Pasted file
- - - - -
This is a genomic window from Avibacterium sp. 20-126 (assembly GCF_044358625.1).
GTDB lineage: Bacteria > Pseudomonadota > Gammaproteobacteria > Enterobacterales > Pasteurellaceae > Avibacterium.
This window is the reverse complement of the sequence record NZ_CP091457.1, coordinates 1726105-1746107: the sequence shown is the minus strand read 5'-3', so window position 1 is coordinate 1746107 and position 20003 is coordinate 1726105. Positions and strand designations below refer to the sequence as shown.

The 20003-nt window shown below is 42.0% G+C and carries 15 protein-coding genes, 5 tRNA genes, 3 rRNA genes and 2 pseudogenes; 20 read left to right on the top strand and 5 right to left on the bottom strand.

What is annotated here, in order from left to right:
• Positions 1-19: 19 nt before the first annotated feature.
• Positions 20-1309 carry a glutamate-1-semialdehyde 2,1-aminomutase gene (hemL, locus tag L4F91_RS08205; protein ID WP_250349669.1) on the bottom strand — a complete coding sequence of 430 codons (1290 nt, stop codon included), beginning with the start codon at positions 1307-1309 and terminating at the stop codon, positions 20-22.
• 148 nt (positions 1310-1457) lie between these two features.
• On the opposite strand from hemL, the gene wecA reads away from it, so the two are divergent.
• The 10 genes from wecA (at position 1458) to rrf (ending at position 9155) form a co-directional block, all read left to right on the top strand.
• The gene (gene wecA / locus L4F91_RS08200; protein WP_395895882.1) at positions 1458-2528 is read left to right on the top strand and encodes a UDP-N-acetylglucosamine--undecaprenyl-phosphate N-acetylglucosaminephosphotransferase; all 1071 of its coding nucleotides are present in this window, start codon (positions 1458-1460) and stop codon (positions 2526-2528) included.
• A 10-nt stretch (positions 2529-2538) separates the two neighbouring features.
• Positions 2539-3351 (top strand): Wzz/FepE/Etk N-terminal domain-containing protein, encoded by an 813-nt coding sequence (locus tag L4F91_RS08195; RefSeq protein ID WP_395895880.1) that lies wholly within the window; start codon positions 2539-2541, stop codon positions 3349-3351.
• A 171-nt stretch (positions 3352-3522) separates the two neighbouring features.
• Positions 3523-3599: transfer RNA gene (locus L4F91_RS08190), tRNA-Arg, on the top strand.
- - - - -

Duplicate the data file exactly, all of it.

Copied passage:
This is a genomic window from Avibacterium sp. 20-126 (assembly GCF_044358625.1).
GTDB lineage: Bacteria > Pseudomonadota > Gammaproteobacteria > Enterobacterales > Pasteurellaceae > Avibacterium.
This window is the reverse complement of the sequence record NZ_CP091457.1, coordinates 1726105-1746107: the sequence shown is the minus strand read 5'-3', so window position 1 is coordinate 1746107 and position 20003 is coordinate 1726105. Positions and strand designations below refer to the sequence as shown.

The 20003-nt window shown below is 42.0% G+C and carries 15 protein-coding genes, 5 tRNA genes, 3 rRNA genes and 2 pseudogenes; 20 read left to right on the top strand and 5 right to left on the bottom strand.

What is annotated here, in order from left to right:
• Positions 1-19: 19 nt before the first annotated feature.
• Positions 20-1309 carry a glutamate-1-semialdehyde 2,1-aminomutase gene (hemL, locus tag L4F91_RS08205; protein ID WP_250349669.1) on the bottom strand — a complete coding sequence of 430 codons (1290 nt, stop codon included), beginning with the start codon at positions 1307-1309 and terminating at the stop codon, positions 20-22.
• 148 nt (positions 1310-1457) lie between these two features.
• On the opposite strand from hemL, the gene wecA reads away from it, so the two are divergent.
• The 10 genes from wecA (at position 1458) to rrf (ending at position 9155) form a co-directional block, all read left to right on the top strand.
• The gene (gene wecA / locus L4F91_RS08200; protein WP_395895882.1) at positions 1458-2528 is read left to right on the top strand and encodes a UDP-N-acetylglucosamine--undecaprenyl-phosphate N-acetylglucosaminephosphotransferase; all 1071 of its coding nucleotides are present in this window, start codon (positions 1458-1460) and stop codon (positions 2526-2528) included.
• A 10-nt stretch (positions 2529-2538) separates the two neighbouring features.
• Positions 2539-3351 (top strand): Wzz/FepE/Etk N-terminal domain-containing protein, encoded by an 813-nt coding sequence (locus tag L4F91_RS08195; RefSeq protein ID WP_395895880.1) that lies wholly within the window; start codon positions 2539-2541, stop codon positions 3349-3351.
• A 171-nt stretch (positions 3352-3522) separates the two neighbouring features.
• Positions 3523-3599: transfer RNA gene (locus L4F91_RS08190), tRNA-Arg, on the top strand.